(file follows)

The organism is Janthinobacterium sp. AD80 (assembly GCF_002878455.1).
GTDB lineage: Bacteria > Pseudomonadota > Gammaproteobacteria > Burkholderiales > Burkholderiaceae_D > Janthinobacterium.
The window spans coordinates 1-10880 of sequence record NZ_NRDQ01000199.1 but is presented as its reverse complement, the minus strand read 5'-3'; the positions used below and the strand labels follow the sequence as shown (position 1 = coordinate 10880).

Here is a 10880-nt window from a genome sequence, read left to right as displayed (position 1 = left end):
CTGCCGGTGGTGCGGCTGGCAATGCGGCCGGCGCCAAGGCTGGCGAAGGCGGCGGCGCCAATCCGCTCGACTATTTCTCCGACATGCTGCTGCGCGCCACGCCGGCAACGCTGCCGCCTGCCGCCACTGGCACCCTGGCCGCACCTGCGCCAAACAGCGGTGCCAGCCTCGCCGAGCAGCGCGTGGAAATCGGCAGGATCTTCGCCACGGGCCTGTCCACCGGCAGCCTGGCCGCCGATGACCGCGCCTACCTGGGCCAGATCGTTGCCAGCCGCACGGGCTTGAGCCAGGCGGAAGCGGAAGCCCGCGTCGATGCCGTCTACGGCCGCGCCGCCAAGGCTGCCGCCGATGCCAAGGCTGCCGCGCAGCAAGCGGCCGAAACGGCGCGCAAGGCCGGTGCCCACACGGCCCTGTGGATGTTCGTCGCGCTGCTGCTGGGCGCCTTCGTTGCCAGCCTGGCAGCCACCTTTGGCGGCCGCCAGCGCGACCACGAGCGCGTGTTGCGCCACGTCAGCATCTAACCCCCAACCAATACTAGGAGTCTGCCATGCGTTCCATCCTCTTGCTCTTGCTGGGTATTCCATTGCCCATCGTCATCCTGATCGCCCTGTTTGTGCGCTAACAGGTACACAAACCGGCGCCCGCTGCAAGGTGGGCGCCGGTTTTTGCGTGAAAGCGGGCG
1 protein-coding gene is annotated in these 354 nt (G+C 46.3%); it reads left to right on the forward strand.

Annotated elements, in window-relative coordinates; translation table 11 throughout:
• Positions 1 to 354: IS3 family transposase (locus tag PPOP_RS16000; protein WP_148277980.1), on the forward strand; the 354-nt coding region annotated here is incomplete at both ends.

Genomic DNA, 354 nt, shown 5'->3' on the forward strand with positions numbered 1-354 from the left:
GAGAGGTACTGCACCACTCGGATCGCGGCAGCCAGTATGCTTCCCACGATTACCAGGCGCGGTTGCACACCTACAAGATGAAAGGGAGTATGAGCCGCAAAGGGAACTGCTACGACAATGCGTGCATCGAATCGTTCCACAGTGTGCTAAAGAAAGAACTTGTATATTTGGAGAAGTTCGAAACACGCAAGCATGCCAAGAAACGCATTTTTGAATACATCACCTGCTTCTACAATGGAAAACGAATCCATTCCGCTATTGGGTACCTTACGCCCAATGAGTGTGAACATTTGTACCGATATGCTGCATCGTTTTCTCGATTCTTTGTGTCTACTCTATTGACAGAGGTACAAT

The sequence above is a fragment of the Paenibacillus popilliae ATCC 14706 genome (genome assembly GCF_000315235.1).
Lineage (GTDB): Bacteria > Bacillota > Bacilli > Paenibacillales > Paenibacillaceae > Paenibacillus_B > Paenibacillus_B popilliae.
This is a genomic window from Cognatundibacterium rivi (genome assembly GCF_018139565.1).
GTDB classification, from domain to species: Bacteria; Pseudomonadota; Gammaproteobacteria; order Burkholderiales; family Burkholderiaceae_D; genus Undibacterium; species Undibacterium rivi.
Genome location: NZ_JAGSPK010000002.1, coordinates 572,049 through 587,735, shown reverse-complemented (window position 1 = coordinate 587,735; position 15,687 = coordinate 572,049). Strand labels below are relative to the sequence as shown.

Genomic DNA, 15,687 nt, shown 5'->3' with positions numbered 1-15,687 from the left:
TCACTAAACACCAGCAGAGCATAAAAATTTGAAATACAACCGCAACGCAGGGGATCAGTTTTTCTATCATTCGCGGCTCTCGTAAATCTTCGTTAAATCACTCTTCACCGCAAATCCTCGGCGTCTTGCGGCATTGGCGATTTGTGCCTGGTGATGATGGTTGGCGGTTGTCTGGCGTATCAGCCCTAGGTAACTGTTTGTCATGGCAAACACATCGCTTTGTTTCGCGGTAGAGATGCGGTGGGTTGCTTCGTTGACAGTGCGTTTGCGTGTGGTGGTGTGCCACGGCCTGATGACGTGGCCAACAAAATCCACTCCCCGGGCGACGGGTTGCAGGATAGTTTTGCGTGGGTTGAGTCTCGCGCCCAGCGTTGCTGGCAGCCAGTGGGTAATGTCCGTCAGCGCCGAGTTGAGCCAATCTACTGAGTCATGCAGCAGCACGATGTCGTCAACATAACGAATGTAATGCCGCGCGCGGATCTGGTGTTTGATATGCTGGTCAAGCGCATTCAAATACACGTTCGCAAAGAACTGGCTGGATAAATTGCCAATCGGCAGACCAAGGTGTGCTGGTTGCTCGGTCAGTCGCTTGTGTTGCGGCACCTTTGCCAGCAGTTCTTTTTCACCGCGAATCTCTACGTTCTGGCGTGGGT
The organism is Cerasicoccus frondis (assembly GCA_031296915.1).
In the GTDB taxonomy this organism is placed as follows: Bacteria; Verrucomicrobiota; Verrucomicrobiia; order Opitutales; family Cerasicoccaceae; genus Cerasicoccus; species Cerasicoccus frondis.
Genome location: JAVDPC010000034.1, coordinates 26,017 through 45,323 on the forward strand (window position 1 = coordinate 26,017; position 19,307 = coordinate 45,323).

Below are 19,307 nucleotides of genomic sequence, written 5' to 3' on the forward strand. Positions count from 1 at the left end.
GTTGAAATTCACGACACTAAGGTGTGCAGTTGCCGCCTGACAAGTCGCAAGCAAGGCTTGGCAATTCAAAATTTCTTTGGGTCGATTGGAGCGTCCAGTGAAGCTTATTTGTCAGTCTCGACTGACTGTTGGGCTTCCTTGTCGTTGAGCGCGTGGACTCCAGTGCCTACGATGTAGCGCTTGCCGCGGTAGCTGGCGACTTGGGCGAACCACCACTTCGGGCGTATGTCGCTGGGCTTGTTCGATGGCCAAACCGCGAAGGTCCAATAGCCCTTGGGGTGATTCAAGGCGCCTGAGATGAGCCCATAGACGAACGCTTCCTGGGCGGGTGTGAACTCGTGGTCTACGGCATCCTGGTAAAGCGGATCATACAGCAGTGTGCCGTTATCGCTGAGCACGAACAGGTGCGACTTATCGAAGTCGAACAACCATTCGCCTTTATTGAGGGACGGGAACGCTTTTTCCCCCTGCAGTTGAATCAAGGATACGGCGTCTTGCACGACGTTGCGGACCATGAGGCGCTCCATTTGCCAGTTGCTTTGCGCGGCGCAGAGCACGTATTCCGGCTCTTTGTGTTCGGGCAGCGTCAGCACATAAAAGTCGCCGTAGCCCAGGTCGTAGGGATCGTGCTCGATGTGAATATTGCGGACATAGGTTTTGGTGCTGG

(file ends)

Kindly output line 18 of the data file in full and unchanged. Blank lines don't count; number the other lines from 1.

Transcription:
The organism is Cerasicoccus frondis (assembly GCA_031296915.1).